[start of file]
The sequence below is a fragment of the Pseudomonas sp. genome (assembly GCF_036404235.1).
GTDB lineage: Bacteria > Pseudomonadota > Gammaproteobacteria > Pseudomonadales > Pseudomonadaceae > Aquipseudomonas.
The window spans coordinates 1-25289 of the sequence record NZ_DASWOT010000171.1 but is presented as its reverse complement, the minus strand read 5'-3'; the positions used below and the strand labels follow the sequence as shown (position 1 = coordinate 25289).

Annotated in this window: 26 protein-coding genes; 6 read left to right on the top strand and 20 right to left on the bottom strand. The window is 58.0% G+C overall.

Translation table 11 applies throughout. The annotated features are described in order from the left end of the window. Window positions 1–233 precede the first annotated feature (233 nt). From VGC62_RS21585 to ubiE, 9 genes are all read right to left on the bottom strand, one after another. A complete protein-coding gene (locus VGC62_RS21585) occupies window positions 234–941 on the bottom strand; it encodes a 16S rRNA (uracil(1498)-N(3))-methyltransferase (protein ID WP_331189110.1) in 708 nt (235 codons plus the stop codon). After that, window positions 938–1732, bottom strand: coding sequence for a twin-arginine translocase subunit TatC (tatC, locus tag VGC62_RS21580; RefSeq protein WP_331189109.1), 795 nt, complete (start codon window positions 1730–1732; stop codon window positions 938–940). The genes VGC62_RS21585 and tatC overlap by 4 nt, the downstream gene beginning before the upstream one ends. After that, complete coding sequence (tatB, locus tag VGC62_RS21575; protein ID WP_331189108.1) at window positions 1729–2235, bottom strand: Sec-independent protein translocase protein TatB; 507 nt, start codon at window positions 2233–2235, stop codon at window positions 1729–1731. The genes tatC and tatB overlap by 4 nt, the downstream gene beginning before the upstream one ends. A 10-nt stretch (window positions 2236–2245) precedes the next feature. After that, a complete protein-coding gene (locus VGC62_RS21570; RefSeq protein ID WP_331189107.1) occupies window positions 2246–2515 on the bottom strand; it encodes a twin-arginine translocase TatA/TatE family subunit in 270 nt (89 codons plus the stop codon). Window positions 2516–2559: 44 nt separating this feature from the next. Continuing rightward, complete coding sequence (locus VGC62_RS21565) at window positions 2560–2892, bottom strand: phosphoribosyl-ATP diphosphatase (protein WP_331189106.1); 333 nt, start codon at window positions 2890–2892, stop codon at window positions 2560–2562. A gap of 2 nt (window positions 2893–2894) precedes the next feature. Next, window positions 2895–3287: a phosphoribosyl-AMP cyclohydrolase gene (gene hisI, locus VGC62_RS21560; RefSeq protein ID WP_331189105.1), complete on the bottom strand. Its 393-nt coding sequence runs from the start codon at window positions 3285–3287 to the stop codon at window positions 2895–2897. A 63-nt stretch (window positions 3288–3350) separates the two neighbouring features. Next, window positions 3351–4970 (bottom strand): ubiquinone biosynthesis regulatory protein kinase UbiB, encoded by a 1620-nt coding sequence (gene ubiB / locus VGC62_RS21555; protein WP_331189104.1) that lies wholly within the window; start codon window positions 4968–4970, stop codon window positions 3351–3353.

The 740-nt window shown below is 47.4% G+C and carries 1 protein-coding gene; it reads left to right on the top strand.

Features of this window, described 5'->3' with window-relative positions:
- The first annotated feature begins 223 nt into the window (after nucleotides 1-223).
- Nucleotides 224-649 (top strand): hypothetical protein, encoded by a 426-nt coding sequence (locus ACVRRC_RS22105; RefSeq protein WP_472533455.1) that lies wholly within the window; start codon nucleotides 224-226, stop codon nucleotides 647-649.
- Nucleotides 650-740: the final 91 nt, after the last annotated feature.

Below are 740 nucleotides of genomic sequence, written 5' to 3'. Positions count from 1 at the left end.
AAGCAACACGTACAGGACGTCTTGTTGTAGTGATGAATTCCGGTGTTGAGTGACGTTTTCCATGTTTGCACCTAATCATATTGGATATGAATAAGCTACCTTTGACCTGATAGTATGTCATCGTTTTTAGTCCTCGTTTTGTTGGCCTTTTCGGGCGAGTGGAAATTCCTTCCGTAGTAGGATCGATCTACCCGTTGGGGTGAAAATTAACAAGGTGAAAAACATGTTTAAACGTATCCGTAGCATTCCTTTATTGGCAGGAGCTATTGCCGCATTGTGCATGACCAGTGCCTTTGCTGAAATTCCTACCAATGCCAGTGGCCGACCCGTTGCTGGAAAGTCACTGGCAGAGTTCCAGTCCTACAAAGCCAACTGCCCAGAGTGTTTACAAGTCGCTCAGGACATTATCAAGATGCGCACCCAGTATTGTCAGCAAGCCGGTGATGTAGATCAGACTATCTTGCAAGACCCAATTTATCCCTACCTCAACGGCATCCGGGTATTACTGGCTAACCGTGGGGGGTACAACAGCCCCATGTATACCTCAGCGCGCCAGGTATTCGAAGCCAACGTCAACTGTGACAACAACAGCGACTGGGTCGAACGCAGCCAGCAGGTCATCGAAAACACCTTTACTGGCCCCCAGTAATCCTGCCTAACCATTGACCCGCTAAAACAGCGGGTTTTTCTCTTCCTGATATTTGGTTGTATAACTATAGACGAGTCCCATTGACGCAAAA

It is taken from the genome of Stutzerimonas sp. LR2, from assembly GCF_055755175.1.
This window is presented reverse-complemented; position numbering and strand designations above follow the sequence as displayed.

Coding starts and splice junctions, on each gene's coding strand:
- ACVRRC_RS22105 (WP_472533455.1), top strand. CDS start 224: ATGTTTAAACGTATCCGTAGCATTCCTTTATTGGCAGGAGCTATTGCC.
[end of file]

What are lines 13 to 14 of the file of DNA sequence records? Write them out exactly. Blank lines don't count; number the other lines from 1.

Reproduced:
It is taken from the genome of Stutzerimonas sp. LR2, from assembly GCF_055755175.1.
This window is presented reverse-complemented; position numbering and strand designations above follow the sequence as displayed.